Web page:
Sunday, November 18, 2007

Deloa Jones

So where to start, lets break with tradition and start at the end. Tomorrow I will finish my longarm training for now and say bye for now to two ladies who have inspired me and encouraged me massively over the last few days. I can't believe how much I have got out of these lessons and I am so grateful to Jax for arranging it. I am really going to miss being around other longarmers and drawing up new (to me at least) designs. I will be looking forward to the next time we can do it.

OK so some background perhaps. Some time ago (really quite a long time) some woman sent out an email about getting some teacher over from America. I knew there was a lot I had to learn about longarming so I signed up for a couple of classes, it was pricey enough that I wasn't going to do them all but cheap enough to take a gamble. At that point I had no idea who either of them was (I really am terrible at names) but it sounded interesting enough to take a chance on. I choose two classes on borders and sashing as I find those especially uninspiring, and thought I might add the feathers class if it had spaces nearer the time.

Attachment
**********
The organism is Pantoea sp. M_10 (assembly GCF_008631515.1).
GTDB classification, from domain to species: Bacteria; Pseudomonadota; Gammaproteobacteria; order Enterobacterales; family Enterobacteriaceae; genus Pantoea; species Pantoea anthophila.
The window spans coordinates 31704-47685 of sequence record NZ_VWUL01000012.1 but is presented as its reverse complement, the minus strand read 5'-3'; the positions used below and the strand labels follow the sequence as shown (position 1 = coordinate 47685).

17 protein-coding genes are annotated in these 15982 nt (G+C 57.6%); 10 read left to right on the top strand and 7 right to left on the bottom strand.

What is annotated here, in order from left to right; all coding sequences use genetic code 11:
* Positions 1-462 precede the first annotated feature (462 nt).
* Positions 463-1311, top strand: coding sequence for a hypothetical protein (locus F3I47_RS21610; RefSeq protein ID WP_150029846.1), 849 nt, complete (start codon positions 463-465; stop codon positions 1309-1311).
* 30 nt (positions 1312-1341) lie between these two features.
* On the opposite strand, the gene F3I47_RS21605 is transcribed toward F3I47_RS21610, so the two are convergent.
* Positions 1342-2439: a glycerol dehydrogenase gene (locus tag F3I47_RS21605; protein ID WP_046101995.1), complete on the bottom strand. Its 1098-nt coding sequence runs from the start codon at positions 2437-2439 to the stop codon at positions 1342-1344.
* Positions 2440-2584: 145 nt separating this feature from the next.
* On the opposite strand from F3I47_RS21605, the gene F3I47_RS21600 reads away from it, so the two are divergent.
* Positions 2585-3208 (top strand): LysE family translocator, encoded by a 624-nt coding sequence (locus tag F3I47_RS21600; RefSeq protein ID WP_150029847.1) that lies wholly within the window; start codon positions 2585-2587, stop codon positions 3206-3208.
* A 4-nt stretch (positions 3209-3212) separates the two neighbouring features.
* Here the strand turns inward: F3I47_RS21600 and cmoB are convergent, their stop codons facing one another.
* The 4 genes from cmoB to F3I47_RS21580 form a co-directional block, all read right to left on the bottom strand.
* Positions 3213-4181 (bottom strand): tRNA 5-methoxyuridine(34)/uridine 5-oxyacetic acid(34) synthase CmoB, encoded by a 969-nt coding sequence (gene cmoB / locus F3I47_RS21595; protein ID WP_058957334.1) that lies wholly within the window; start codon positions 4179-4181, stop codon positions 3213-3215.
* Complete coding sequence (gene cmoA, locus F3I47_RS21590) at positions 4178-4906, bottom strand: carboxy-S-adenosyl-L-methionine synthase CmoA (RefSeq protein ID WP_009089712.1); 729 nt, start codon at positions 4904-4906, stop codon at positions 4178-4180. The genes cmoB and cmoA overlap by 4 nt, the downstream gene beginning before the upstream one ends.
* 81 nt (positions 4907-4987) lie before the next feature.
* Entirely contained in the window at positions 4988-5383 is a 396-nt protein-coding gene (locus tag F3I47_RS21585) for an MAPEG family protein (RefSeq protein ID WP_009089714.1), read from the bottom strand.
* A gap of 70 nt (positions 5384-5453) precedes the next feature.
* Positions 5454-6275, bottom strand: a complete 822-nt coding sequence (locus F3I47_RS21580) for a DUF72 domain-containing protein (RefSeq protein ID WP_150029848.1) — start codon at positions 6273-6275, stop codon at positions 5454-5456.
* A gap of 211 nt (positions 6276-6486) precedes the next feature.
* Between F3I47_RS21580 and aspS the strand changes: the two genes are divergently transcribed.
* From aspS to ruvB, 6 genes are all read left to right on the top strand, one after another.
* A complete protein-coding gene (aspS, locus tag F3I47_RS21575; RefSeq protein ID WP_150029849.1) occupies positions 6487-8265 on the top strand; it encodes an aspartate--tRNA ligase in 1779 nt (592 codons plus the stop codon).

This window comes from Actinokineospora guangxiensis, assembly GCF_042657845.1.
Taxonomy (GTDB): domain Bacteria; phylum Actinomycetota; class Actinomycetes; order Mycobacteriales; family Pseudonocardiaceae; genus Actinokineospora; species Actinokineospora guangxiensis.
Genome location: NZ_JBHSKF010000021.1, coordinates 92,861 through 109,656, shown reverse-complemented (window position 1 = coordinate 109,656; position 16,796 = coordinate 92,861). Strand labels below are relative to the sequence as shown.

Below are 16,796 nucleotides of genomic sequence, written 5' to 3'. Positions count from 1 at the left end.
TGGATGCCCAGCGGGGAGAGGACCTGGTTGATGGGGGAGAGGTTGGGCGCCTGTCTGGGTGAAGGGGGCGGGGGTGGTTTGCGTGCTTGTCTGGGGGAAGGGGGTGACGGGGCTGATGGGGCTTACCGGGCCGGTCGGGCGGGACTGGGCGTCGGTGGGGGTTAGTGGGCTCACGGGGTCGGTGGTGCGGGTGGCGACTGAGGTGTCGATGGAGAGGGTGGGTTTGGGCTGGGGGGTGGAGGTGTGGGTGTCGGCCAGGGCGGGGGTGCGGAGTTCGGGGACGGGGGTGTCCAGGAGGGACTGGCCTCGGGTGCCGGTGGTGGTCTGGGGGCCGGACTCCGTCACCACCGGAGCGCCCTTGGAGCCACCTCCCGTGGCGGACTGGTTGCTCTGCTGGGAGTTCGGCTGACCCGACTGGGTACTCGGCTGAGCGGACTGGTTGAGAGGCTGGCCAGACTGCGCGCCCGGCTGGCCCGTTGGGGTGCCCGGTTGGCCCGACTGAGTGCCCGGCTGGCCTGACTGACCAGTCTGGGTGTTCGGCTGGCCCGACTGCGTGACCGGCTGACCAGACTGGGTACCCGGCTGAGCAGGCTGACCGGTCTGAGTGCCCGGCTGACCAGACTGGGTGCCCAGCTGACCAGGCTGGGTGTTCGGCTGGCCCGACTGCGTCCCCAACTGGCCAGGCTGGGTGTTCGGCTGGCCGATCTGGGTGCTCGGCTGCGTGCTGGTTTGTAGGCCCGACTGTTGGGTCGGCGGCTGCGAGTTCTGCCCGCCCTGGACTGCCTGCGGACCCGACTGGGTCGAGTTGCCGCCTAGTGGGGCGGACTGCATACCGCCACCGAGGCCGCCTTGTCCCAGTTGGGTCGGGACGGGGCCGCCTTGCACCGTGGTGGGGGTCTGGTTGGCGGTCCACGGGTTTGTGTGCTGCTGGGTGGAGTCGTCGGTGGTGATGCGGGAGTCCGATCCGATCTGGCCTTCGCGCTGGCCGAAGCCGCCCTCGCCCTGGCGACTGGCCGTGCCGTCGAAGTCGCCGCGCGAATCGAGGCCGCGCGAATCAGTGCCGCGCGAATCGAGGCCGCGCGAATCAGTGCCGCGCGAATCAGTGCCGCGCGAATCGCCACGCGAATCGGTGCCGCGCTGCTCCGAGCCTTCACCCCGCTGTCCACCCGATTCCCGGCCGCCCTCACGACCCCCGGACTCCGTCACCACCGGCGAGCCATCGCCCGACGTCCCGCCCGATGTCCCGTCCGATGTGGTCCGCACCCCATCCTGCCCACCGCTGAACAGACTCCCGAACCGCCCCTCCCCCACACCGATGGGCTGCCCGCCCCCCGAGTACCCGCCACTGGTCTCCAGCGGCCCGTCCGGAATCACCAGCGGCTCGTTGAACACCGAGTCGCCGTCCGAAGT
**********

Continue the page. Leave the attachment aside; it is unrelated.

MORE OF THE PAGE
Over the intervening months I got to talk to Jax a few times and started to put some details on what was happening. As I have one of the smaller frames I arranged to lend my machine for the classes to use. I got some idea of all the juggling required to pull off an event like this and I came to appreciate that Jax is a very organized and reliable kind of person, just as well given I had said I would lend my machine. I still had no real idea where it was happening or who this teacher was. I should add this is entirely down to me failing to take in the information, I know it was a t a longarmers studio, what more did I need to know, and if the teachers name hadn't leaped out at me the first time it wasn't likely to afterwards.

Monday this week I delivered my machine. That was scary, until I got there, it really has had a holiday. A custom built well heated studio with lots of space and a dog to guard it. If anything it is probably better off than here, I hope it will still work for me when I bring it home, we all know that post holiday feeling. The real surprise came on Friday when I went for my first class. Longarm quilters are amazingly friendly and welcoming. I was very nervous of quilting in a classroom setting, I am not keen on being watched, but somehow with these people it was OK. Everyone was learning and supporting everyone else, how much would children learn if we could have this environment for them?